Our bodies are a wonderful thing. When a woman decides she wants to get pregnant, she begins taking steps towards a healthier life to raise her chances of a healthy pregnancy. What many mothers don’t know is that their gut health prior to getting pregnant and even after conception can make or break the development of their unborn child. Their gut can also impact the first few years of their baby’s development and future life characteristics.
Our gut is made up of a series of organs including the throat, stomach, pancreas and many others. Digestive health has a direct correlation to the health of virtually every other system in our bodies. So, it’s important to maintain your gut health during pregnancy in order to reduce your baby’s chances of developing ailments and stunted overall growth. Mothers who have a balanced gut increase the bacteria responsible for minimizing immune and digestive deficiencies in babies.
The Correlation Between Gut Health During Pregnancy and a Healthy Baby
If you’re one of the many women trying to have a baby, it’s important to understand why you need to maintain your gut health. Your baby’s complete makeup, from their central nervous system to their digestive system stems from what you eat. Your diet is the largest influencer on your gut. When you eat foods that support gut health, you’re more likely to have a healthy baby and their gut microbiota will be properly balanced.
Gut microbiota is a term that describes the type of bacteria based on its location. You want a diversified amount of healthy gut bacteria because it helps form your unborn child’s gut. When you have an unhealthy or leaky gut, the toxins cross the blood-brain barrier into your baby’s placenta, which disrupts their gut colonization process for years to come.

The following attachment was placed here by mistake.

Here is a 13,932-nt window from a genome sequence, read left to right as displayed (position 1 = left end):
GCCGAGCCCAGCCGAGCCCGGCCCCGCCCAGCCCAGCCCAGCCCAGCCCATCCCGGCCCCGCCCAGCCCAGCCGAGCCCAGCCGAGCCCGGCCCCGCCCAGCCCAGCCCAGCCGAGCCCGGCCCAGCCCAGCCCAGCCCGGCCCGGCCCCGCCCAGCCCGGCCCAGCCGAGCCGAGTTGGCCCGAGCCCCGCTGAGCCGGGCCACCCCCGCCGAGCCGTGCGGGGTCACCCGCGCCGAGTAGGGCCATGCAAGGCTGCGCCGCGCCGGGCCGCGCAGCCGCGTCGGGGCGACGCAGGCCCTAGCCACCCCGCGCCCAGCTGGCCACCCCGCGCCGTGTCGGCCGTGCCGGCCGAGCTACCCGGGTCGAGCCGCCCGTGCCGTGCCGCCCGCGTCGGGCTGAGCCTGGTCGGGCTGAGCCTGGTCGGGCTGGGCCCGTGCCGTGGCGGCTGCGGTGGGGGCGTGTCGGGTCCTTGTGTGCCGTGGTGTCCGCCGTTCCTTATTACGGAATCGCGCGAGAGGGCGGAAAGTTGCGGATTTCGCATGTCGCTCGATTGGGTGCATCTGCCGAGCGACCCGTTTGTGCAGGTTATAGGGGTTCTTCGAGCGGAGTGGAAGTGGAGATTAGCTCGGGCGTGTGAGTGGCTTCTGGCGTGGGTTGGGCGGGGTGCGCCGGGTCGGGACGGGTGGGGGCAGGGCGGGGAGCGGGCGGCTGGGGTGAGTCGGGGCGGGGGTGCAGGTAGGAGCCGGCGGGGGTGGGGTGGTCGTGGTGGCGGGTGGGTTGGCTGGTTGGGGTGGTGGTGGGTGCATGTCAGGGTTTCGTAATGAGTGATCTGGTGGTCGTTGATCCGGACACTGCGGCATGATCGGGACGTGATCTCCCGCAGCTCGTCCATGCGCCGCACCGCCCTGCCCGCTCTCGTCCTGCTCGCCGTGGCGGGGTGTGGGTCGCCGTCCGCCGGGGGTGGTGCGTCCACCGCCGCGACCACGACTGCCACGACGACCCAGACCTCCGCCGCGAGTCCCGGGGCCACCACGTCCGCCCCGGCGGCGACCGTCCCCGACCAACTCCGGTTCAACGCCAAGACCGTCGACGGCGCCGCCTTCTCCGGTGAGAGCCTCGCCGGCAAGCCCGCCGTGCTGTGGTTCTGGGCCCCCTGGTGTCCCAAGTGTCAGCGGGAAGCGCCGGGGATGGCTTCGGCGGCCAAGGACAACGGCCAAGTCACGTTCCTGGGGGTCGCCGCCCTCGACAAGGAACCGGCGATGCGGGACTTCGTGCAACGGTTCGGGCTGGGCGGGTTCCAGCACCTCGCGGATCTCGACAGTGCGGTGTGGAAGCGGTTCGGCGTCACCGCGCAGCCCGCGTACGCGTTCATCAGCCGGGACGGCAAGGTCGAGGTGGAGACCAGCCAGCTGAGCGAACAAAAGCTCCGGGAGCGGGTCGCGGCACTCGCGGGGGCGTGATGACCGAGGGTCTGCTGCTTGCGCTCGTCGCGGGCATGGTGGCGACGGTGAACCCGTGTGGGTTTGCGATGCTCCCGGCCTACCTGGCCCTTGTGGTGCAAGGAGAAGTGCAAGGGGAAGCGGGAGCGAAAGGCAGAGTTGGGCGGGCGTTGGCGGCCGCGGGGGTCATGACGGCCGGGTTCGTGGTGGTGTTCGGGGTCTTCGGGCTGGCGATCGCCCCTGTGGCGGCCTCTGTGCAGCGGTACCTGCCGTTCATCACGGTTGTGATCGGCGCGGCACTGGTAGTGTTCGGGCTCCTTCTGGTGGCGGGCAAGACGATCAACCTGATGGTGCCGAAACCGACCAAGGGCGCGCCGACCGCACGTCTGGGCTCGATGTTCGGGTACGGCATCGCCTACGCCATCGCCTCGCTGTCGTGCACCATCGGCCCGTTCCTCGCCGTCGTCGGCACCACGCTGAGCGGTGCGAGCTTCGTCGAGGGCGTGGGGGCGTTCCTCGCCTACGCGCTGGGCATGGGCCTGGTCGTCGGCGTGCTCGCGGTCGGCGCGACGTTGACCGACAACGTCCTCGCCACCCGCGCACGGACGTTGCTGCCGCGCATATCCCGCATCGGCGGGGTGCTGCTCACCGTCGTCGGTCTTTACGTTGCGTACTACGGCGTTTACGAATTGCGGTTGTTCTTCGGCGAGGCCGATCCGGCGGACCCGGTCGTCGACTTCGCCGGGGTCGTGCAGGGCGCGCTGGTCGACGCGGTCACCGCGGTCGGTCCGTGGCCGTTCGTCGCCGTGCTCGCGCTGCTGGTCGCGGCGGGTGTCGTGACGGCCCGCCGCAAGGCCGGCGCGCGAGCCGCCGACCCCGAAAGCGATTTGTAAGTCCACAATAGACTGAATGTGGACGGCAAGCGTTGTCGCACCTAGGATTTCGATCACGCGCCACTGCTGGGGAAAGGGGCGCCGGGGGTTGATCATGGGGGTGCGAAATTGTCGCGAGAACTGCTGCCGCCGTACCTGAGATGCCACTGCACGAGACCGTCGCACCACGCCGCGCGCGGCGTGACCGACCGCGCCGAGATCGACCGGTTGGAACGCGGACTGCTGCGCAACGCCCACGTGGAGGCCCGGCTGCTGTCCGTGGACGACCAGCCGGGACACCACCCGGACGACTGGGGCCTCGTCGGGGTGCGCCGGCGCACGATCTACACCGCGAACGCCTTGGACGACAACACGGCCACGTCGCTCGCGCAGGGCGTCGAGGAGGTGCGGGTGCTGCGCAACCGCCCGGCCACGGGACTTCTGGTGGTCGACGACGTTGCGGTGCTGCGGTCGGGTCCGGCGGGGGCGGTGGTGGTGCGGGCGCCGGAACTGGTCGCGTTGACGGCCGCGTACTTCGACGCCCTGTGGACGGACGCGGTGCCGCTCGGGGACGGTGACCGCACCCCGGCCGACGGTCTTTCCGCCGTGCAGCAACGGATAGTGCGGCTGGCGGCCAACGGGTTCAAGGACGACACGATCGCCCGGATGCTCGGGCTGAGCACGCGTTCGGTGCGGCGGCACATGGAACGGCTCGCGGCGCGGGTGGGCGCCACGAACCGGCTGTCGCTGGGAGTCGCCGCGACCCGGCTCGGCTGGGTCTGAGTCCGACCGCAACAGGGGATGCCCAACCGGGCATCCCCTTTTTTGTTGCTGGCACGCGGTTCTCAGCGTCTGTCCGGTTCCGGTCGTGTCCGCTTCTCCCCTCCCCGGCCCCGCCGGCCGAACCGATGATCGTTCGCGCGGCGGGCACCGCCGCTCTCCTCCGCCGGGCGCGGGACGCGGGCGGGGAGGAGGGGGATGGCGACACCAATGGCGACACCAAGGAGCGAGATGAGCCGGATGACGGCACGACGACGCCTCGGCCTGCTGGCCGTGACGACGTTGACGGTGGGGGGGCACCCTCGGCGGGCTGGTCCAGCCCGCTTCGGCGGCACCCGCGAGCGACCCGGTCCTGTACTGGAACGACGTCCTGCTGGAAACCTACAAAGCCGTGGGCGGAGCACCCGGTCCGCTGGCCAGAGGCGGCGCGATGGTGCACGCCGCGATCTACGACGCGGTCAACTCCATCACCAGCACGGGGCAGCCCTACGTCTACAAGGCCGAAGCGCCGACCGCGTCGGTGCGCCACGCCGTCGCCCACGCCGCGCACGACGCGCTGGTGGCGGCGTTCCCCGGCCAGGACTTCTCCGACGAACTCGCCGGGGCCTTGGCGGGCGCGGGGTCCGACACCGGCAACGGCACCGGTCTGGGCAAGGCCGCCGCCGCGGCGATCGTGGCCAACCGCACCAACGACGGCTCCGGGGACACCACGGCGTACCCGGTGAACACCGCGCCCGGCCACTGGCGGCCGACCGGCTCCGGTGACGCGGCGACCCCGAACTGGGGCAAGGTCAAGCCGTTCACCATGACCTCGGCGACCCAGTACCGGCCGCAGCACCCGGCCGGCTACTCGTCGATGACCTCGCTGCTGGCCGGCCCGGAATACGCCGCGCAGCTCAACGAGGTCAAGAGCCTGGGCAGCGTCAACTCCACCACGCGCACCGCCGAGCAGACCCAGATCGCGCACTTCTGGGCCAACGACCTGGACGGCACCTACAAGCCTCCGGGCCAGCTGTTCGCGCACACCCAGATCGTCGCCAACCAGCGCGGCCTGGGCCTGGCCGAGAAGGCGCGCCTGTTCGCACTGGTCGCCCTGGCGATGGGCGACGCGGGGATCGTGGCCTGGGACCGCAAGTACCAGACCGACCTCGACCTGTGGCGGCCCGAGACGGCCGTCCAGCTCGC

It’s also important to know that when you consume enough gut-friendly organisms, your child can absorb more of them and thrive during your delivery process. Babies that are delivered vaginally are exposed to certain bacteria that make them less likely to develop a number of disorders. Babies born via C-section are more likely to develop allergies and immune-related conditions than babies born vaginally.
This is because they’re exposed to different types of microbes during their delivery. Since you may not have a choice on whether you deliver vaginally or via C-section, having a gut-healthy diet is paramount.
What Foods Should You Eat for a Healthy Pregnancy Gut?
Now that you understand the importance of gut health during pregnancy, it’s time to discuss a diet that supports a healthy gut. Foods that benefit your gut health include fiber, probiotics, prebiotics and omega-3 acids. A study compared women who consumed carbs, saturated fatty acids and animal proteins to women who consumed vegetable-based proteins, omega-3 fatty acids and fiber to determine which diet was most beneficial for a baby in-utero into their first 18 months of life.
The results showed that the latter diet was more beneficial for the gut health of both the mother and the baby. This diet also impacted the health habits of those babies into adulthood. Babies born to mothers who don’t maintain a healthy gut diet during their pregnancy and breastfeeding have modified genes that negatively impact their overall bodily functions.
Examples of vegetable-based proteins like:
- Green peas
Overall, women looking to have a healthy baby that’s less prone to developing certain illnesses must maintain healthy gut health during conception, pregnancy and breastfeeding. Foods containing omega-3s, fiber and vegetable-based proteins are essential for the development of your unborn baby and continue to help them thrive genetically into their adult years. So, the minute you catch a case of baby fever, grab the foods your gut will love.
Related Content: Cord Blood Donation: An Option Post-Labor
Most of us are familiar with bone marrow and blood donations. Cord blood donations are along the same lines as these when it comes to their use. The blood found in the umbilical cord and placenta shortly after childbirth contains stem cells that are useful for treating many diseases, as the cells are able to grow into healthy blood cells and immune system cells, among others.